Although the law firm of Kirkland & Ellis is having some issues — e.g., layoffs in Chicago, New York, Washington, and San Francisco — the firm still has a well-deserved reputation for excellence. When you’re involved in a must-win litigation or a major bankruptcy matter, K&E is the firm to see.
But are Kirkland & Ellis lawyers also the people to call when you need a table at a hot restaurant, or last-minute tickets to a sold-out show? Maybe so:
From: [A secretary to a senior partner in Chicago] Sent: Tuesday, September 8, 2009 2:19 PM To: All Chicago attorneys
Justice Ginsburg’s granddaughter is having her 19th birthday on October 3rd and wants to celebrate with 5 friends at her favorite restauraunt — Topolobampo. Unfortunately, they are booked solid on that date. Does anyone know Rick Bayless (the owner of Topolobampo and Frontera Grill) who could possibly make a table available for her.
Topolobampo — good choice! When we did our series of open threads on summer associate lunch suggestions, back in 2008 — when law firms still had summer lunch programs — Topolobampo was mentioned frequently and favorably in the Chicago thread.
So, were the K&E concierges able to come through for the Supreme Grandchild?
Vice President Joe Biden talked with Syracuse students, teachers and parents Wednesday about his mission to strengthen the middle class.
Then, he rode in a limousine to a ballroom where people had paid $250 to have lunch and $1,000 to pose for a picture with him. After that, he rode the limousine a few more blocks to mingle with more people who had paid thousands of dollars to spend private time with him.
But staff members at Syracuse Law, the VP’s alma mater, got to meet with him for free. All it took was some homemade blueberry pie.
A picture of Vice President Biden getting his pie on, plus a caption contest, after the jump.
When Justice Sonia Sotomayor needs to stock up on her beloved rice, beans and pork, where does she go? One might peg the Supreme Court’s newest member — a liberal, a lawyer, a Greenwich Village resident — as a typical Whole Foods customer.
But perhaps Justice Sotomayor, in a show of support to the president who appointed her to the Supreme Court, is participating in the Whole Foods boycott? Her Honor was spotted shopping for groceries last Thursday at Whole Foods archrival Trader Joe’s, in the Foggy Bottom section of Washington, DC.
The Sotomayor sighting was noted briefly in the Washington Post. But an ATL tipster, who actually met and chatted with Justice Sotomayor at Trader Joe’s, has more details.
As you may have noticed, we generally moderate comments relating to a certain rather vulgar meme (and sometimes we ban IP addresses too).
If you don’t know what we’re talking about, then skip this post — and consider yourself lucky. But if you miss being able to invoke the ass lobster meme, then you’re in luck.
We are offering “ass lobster amnesty” in the comments to this post. Get it all out of your system now, since we will continue to zap “ass lobster” comments on other posts.
To inspire you, we took some photos this weekend of associate editor Kashmir Hill, posing with a big-ass lobster (five pounds).
Slideshow after the jump.
Today, the proprietor of Cupcake Stop, Lev Ekster, stopped by our office with his delicious wares. Yumyumyumyumyum.
Ed. note: For the record, I really hate donuts. I don’t even particularly like sweets. I owe my girlish figure to (1) things that can be wrapped in bacon and (2) a zero tolerance policy when it comes to exercise.
The most important part of the visit was the excellent food. Lev brought over his three best-selling creations: cookie dough, Oreo cookies ‘n cream, and red velvet. I’d never had a cookie dough cupcake, but its gustatory greatness cannot be denied.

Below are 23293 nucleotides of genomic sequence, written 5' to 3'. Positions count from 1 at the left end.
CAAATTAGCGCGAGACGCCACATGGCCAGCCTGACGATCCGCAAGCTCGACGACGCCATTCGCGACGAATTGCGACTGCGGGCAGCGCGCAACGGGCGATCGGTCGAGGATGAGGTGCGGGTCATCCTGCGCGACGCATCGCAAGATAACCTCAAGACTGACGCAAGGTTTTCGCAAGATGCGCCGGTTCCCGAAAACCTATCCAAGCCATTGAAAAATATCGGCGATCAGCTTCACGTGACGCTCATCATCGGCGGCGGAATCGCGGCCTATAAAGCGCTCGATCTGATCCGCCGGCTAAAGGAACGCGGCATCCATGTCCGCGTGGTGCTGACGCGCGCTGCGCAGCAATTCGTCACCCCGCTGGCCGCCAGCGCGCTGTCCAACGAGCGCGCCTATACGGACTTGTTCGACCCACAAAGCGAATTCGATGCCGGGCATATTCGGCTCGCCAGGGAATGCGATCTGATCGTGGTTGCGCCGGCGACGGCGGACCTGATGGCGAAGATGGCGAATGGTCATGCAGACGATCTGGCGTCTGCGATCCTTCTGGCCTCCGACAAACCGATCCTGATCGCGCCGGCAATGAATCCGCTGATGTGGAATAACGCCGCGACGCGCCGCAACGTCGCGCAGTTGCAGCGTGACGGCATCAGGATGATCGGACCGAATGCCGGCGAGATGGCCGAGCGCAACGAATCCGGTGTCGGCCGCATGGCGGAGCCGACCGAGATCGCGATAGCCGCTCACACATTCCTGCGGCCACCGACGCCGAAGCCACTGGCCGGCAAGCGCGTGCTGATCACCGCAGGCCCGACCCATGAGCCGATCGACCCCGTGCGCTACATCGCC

Lat preferred the cookies and cream flavor, while Kash opted to continue looking beautiful.
After we finished stuffing our faces, we sat down to talk with Mr. Ekster. Our notes from the interview, plus pictures of the cupcake-y goodness, after the jump.
When students at New York Law School can’t find work, sometimes they resort to tearing the clothes off of 1Ls. So we applaud Lev Ekster, an NYLS alumnus, for his non-violent approach to the economic crisis:
Recent law school grad Lev Ekster is going from court to cupcakes. When the New York Law School student realized he wouldn’t land a law firm job this year, he turned to entrepreneurship. Inspiration struck after a disappointing trip to Magnolia Bakery, where he waited in an excruciatingly long line for what he deemed a “dry and tasteless” cupcake. “The experience reminded me of my parents’ stories of waiting in line for bread,” says the native Ukrainian.
The halcyon days of summer have passed. Gone are the epic lunches and frequent happy hours with eager summer associates. By the time September rolled around though, many were relieved to get back to work and not feel obligated to while away the hours talking to law students about the merits of firm life.
But now it’s October. And law students will be entering your life again soon. It’s interview season!
Which means more talk of firm merits, and more importantly, more lunches. During a recent online chat with Washington Post food critic Tom Sietsema, one lawyer chimed in with a helpful hint for interviewers: Be sensitive to interviewees’ diet limitations.
Washington, D.C.: Tom… I’m an attorney at a huge D.C. law firm… [T]his is interview season. My colleagues and I will be taking hundreds of potential associates out for fancy lunches this fall. And I’m always shocked to hear the places my colleagues sometimes venture for these lunches, and more shocked to see their jaw drop when they realize their choice might not have been welcomed by the interviewee. I adore Rasika [Ed. note: Up-scale Indian restaurant in D.C.], but I would never take a job candidate there. That’s just unfair. Some people don’t like spice; others might be thrown off their game by an ethnic menu. As a vegetarian, I am particularly sensitive to the issue (I remember interviewing at several law firms that took me to the Capital Grille [Ed. note: D.C. Steakhouse] where the only thing on the menu I could eat was the $7 green salad – and consequently half the interview discussion awkwardly revolved around my dietary preferences). I’ve also been tipped onto celiac disease – which a shockingly large number of my colleagues have. So basically, when taking someone on an interview lunch, I pick innocuous, unoffensive “standard” food…. So, to all you attorneys doing interview season right now, think a little about where you take the candidate!!